Special education means specially designed instruction to ensure a free and appropriate education for students regardless of the extent or type of their disability. The Department of Special Education prepares special education teacher candidates and general education teacher candidates to work with students with disabilities in the areas of mild/moderate disabilities, severe disabilities, early childhood special education, vision impairments, and students who are deaf & hard of hearing. At the graduate level, the Department of Special Education prepares tomorrow's leaders in the field at both the master's and doctoral degree levels.
The preparation of teachers and leadership personnel includes adaptation of curriculum, accommodation to meet student needs, collaboration with schools and the community, assessment of student abilities, behavioral interventions, special education policy, and legal issues.
What's Happening in SPED
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The Department of Special Education/Multi-University Consortium Teacher Preparation Program in Sensory Impairments has been awarded a Teacher Preparation Grant from the Office of Special Education Programs of the U.S. Department of Education. This five year project will provide $1,244,230 to support the preparation of teachers who will work with students with sensory impairments (students who are Deaf and Hard of hearing, Visual Impairments and Deafblind). The grant will be managed by principal investigator Dr. Chris Bischke. Scholars will receive $5,000 per semester for up to six semesters. Graduate scholars may be eligible for a tuition waiver. Interested persons can contact Dr. Bischke at (firstname.lastname@example.org).
The Department of Special Education has been awarded a Leadership Training Grant from the Office of Special Education Programs of the U.S. Department of Education. This five year project will provide $1,226,399 to support preparation of doctoral level personnel to assume positions in higher education research and training institutions. The grant will be managed by co-principal investigators Rob O'Neill and Susan Johnston. Student participants will receive an annual $30,000 stipend and a tuition waiver. Interested persons can contact either Rob O'Neill (email@example.com) or Susan Johnston (firstname.lastname@example.org).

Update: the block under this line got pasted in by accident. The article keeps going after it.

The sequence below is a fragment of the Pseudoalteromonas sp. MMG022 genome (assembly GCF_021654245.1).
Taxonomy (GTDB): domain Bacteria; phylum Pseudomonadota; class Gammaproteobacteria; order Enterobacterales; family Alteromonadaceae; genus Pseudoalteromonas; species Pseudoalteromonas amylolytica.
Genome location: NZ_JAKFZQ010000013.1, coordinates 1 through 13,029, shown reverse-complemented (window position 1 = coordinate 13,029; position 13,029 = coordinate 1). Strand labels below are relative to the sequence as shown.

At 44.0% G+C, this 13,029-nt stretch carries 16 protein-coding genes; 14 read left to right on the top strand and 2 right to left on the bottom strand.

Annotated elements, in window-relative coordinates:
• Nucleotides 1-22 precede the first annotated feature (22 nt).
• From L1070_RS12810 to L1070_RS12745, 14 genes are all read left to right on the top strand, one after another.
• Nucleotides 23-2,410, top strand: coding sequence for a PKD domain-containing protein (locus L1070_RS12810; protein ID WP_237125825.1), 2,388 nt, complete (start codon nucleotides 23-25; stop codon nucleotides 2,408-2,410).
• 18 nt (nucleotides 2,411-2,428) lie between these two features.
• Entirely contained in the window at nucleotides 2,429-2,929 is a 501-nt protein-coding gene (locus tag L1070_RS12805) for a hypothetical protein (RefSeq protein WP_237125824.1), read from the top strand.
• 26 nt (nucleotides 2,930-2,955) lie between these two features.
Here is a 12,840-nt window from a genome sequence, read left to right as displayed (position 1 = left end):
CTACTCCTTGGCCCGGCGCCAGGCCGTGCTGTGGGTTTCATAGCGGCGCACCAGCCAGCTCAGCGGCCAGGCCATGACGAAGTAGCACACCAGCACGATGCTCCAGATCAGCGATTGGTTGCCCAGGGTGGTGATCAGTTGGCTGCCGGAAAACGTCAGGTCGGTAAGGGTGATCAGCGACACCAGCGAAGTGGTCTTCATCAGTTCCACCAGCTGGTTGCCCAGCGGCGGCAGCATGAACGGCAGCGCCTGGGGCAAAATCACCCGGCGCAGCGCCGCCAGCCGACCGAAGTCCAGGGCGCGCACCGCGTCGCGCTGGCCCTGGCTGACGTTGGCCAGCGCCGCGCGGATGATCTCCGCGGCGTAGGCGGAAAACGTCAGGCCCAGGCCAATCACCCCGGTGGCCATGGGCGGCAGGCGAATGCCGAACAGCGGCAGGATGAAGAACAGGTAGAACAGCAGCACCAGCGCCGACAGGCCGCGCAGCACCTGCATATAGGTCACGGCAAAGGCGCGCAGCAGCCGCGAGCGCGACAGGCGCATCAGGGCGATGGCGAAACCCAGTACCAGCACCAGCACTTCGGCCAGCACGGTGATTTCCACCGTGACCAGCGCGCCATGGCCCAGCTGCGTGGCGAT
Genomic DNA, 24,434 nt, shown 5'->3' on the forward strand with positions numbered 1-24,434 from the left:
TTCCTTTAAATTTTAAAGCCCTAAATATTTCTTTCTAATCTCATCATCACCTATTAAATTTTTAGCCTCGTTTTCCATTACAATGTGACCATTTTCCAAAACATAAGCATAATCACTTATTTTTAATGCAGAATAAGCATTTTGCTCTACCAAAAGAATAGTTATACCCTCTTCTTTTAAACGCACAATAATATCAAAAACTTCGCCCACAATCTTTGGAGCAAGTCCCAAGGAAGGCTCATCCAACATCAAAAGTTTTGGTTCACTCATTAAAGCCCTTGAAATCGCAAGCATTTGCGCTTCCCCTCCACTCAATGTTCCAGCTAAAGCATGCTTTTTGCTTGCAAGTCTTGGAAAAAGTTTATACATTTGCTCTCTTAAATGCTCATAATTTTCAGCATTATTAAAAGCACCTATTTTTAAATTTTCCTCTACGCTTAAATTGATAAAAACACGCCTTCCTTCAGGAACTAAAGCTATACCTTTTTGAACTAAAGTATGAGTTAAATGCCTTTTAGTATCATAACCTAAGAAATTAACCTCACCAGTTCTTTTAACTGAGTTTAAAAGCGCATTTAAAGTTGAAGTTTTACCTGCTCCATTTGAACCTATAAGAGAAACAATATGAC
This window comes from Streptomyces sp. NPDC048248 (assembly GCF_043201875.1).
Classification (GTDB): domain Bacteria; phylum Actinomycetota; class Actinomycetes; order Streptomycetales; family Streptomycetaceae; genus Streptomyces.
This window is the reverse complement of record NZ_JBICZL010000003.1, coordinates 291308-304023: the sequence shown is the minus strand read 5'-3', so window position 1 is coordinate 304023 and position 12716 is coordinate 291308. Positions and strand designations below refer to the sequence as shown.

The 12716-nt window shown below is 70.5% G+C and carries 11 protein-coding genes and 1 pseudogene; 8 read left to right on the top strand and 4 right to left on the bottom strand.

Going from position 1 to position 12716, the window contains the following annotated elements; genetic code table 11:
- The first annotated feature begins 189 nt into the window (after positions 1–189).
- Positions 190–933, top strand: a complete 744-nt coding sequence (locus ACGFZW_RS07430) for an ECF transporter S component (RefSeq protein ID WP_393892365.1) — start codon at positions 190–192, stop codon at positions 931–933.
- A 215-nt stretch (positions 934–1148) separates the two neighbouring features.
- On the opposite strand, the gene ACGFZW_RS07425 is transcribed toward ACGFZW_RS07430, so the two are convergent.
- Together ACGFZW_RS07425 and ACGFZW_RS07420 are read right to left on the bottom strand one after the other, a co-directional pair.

Interested in Obtaining a Ph.D. in Special Education?
The U of U Department of Special Education was recently awarded a Leadership Training Grant from the Office of Special Education Programs of the U.S. Department of Education.
The grant supports the preparation of doctoral personnel to assume positions in higher
education research and training institutions.
Student participants will receive an annual $30,000 stipend and a tuition waiver.
The Department of Special Education recently held their annual Spring Reception, which honors our graduating students, school district cooperating teachers and the recipients of the Outstanding Alumni Award and the Jeanette M. Misaka Outstanding Service Award. For 2014-2015 the recipients were:
Shamby Polychronis - Outstanding Alumni Award
Randy Schelble - Jeanette M. Misaka Outstanding Service Award
Markell McCubbin, a former graduate student in the Department of Special Education, was recently featured in a front page article in the Salt Lake Tribune (Apr. 20, 2015). Markell works at the Pingree Center, a school focused on educating students with autism spectrum disorders. She is in charge of the school's GROW program (Getting Ready for Our World), which provides community-based and other training for adolescent students, which is focused on teaching functional skills in the home and community such as grocery shopping and meal preparation. The Pingree Center and the University of Utah have had a decades long collaborative relationship involving teaching and research activities. Read the Salt Lake Tribune article>>
Student teaching offers unique and unexpected opportunities for teacher candidates in the Special Education Department. This was the case for Jodie Carter, a student teacher in the Deaf and Hard of Hearing Specialization area. On February 12th, Jodie, under the supervision of her cooperating teacher, Cheryl Baker, took her 1st grade class from Utah Schools for the Deaf and Blind to the State Capitol for a demonstration teaching day, in an effort to share their skills with the legislators. Prior to the 8th annual “School on the Hill” day, these 1st graders wrote to their legislators, inviting them to visit their “ capitol classroom”. The students had a tour of the capitol and Jodie taught her students spelling and reading while being visited by 3 legislators and one legislative aide. One student made a book mark for his legislator. This was a memorable experience for the 1st graders, Jodie and her cooperating teacher, and for members of the legislature. Congratulations Jodie Carter, we told you student teaching would be exciting. Read the Deseret News article >>
Dr. Leanne Hawken has co-authored a new book, Building Positive Behavior Support Systems in Schools: Functional Behavioral Assessment (2nd ed.) (2015 – Crone, Hawken, & Horner). This book includes chapters co-authored by other faculty and graduate students in the Department of Special Education (Matt Jameson, Kaitlin Bundock, Robert O’Neill). In the spirit of effective collaboration it also includes a chapter co-authored by colleagues from Utah State University (Drs. Courtenay Barrett and Donna Gilbertson).
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